"Why does Range#surroundContents() throw if you split a non-text node? The logic is already there for extractContents(), so why not use it?" https://twitter.com/yaypie/status/289891445672902657
"It’s trivial to work around, but means that surroundContents() isn’t very useful as currently specced." https://twitter.com/yaypie/status/289891735394480128
The reason the specification suggests it is done (in a comment in the source) because it might be unexpected to clone containers.
Should we change this?
I don't think extractContents() does what we want here. That clones *existing* containers. In this case, I think expected behavior would be to clone the *new* container. So if you have a DOM of
with "ob" selected, and do
I would expect
which is what you'd get if you applied extractContents(). The latter effect is much more disruptive, because you don't know what existing DOM structure you're messing with -- e.g., the misnesting here. It's also equivalent to extractContents() + insertNode() + appendChild(), so no need for a separate function. The former behavior is closer to what you'd expect for a function that aims to do things like "make selection bold" in a simple-minded fashion, which I think is the goal of surroundContents(). The cloning shouldn't do anything surprising if you pass simple nodes to it -- e.g., just pass document.createElement() with some non-id attributes set and you're probably fine even if it gets cloned a bunch.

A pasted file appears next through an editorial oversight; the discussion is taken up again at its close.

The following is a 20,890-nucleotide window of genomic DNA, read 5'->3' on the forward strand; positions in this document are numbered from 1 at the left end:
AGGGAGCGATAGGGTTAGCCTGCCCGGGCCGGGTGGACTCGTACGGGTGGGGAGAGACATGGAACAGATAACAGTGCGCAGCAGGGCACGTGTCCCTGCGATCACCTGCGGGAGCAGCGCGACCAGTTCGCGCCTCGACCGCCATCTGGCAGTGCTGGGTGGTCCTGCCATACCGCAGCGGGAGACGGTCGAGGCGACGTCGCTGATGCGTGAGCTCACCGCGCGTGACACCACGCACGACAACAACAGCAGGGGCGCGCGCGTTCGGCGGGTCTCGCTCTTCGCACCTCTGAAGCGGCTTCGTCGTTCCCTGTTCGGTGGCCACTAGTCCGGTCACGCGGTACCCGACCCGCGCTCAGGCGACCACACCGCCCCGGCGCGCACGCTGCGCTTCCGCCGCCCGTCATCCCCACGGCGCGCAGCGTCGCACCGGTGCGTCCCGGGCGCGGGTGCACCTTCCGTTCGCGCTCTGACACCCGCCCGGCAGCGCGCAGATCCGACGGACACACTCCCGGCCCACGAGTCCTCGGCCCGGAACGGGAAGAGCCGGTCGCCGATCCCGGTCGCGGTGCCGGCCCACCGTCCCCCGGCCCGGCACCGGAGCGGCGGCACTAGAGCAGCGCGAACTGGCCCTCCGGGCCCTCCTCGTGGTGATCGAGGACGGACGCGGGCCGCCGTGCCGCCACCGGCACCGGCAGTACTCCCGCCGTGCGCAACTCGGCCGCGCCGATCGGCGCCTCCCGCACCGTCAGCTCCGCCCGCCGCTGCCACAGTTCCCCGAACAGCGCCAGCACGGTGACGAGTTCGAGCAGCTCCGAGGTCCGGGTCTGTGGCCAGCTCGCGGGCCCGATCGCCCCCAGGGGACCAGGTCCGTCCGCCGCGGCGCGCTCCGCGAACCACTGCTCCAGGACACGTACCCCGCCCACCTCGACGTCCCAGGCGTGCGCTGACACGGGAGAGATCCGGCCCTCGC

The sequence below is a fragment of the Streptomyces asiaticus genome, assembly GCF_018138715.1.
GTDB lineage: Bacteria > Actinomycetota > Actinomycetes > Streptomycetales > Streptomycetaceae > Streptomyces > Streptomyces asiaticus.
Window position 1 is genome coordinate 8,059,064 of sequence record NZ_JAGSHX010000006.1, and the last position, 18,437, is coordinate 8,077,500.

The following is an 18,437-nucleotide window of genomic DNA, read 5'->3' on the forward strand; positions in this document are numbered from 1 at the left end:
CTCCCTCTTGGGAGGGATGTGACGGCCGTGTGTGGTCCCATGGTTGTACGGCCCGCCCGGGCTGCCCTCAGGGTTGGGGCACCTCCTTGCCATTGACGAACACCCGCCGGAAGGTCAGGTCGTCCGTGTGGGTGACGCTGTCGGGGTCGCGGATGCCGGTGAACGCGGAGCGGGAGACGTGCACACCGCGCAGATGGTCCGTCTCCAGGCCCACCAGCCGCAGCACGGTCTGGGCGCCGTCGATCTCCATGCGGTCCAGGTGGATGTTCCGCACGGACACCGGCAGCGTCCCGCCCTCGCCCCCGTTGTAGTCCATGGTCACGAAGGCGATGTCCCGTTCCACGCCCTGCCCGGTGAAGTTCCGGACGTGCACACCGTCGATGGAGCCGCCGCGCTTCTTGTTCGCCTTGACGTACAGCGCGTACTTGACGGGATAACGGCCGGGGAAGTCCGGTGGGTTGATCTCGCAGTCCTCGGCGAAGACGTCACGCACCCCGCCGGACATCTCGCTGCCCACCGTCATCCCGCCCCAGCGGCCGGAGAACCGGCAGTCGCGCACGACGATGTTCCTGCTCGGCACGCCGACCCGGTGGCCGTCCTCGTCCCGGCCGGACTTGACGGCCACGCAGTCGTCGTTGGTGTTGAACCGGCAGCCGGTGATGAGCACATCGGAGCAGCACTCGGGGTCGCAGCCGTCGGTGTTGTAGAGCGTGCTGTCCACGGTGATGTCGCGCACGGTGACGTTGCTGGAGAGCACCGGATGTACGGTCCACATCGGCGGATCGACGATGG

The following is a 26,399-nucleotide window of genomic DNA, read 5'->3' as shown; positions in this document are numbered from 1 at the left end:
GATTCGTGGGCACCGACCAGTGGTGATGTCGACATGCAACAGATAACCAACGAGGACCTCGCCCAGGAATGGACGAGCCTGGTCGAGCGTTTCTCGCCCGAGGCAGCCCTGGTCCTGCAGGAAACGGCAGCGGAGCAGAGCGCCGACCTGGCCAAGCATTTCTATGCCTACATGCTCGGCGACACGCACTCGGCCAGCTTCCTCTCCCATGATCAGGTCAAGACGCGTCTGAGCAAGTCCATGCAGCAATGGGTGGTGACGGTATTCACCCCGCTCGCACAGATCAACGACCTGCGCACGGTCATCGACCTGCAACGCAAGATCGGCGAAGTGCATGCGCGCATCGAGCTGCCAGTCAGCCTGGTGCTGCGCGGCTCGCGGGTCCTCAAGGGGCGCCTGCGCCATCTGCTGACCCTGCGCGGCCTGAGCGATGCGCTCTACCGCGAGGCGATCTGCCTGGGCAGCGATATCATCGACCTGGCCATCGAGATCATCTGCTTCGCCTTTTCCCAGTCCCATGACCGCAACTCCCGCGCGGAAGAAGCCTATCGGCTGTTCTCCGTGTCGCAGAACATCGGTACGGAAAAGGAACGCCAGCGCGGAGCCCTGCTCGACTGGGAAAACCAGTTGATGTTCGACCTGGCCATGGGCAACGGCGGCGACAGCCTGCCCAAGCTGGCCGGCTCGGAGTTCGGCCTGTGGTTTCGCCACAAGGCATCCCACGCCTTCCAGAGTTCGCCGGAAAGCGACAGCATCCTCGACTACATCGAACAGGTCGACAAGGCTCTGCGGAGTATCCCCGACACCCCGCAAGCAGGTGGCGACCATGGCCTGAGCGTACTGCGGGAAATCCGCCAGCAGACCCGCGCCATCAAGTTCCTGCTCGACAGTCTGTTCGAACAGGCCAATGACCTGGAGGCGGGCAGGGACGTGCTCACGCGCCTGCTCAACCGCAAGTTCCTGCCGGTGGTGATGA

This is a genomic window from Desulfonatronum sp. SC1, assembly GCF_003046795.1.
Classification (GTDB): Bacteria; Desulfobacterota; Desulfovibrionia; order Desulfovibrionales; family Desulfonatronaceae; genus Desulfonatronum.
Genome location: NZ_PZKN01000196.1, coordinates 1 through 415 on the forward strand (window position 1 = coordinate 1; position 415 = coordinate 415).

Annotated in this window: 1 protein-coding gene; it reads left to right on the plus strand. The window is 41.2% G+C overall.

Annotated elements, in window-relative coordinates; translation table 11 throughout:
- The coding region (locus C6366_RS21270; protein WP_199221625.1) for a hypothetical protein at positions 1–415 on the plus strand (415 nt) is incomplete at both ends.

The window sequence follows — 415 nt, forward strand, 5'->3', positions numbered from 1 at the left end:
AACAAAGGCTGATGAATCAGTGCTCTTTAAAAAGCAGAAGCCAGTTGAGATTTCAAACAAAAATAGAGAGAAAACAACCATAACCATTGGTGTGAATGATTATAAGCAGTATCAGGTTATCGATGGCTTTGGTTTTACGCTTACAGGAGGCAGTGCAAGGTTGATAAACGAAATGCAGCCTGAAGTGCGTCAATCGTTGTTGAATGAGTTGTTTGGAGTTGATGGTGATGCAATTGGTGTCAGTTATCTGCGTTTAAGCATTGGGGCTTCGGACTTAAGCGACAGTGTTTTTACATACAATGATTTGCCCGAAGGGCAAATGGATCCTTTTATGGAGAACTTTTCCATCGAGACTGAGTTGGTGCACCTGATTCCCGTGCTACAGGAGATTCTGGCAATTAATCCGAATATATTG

Even with the change, though, this method is too simplistic to use for even basic formatting. If you have something like
and try to select all the text and wrap in <font color=green> using this method, it won't do what you want -- "bar" will remain red. What's the use-case for using this method even with the change? Does anyone use it now, and if so, for what?
Just to be clear, I am even less sure than Aryeh.